In complex systems like a business (or a brain), cause and effect may not always be as clear as the relationship between the light switch and the light bulb. There are time-delayed and time-dependent relationships in which huge effort may yield little in the near-term, or in which high output today may be the result of actions taken a long time ago.
According to the theory of the diffusion of innovations — an attempt to understand how, why and at what rate ideas and technology spread throughout cultures — diffusion or adoption is relatively slow at the outset until a tipping point is reached. Then you enter hypergrowth, which typically happens somewhere between 10-15% of market penetration. Saturation is reached at 90%+.
As we look to develop competence within a new domain of expertise, moving up a personal learning curve, initially progress is slow. But through deliberate practice, we gain traction, entering into a virtuous cycle that propels us into a sweet spot of accelerating competence and confidence. Then, as we approach mastery, the vicious cycle commences: the more habitual what we are doing becomes, the less we enjoy the “feel good” effects of learning: these two cycles constitute the S-curve.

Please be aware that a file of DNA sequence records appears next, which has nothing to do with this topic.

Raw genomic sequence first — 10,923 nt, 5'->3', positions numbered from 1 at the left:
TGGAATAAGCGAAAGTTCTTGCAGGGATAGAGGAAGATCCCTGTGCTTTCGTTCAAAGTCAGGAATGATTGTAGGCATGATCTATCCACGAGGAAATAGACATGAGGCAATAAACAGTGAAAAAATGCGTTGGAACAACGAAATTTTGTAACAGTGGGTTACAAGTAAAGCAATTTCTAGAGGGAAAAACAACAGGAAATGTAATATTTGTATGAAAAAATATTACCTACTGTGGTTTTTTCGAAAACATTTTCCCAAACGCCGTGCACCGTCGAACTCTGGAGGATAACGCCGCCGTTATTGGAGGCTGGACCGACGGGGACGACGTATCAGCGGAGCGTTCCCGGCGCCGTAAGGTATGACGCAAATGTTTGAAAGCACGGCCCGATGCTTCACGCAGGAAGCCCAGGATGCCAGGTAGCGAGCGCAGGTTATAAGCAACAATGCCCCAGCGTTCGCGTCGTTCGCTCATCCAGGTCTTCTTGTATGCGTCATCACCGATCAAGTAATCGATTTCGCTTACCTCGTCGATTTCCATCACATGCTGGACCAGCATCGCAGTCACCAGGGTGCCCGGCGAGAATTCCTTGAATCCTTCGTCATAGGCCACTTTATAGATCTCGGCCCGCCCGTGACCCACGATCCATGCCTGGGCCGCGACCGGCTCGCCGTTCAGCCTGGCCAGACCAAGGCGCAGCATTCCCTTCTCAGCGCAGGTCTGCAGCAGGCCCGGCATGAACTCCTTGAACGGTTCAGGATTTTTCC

Just as understanding the S-curve can keep discouragement at bay as we build new knowledge, it can also help us understand why ennui kicks in once we reach the plateau. As we approach mastery, our learning rate decelerates, and while the ability to do something automatically implies competence, it also means our brains are now producing less of the feel-good neurotransmitters — the thrill ride is over.
The S-curve mental model makes a compelling case for personal disruption. We may be quite adept at doing the math around our future when things are linear, but neither business nor life is linear, and ultimately what our brain needs, even requires, is the dopamine of the unpredictable. More importantly, as we inhabit an increasingly zig-zag world, the best curve you can throw the competition is your ability to leap from one learning curve to the next.
Excerpts from “Throw Your Life a Curve”, Harvard Business Review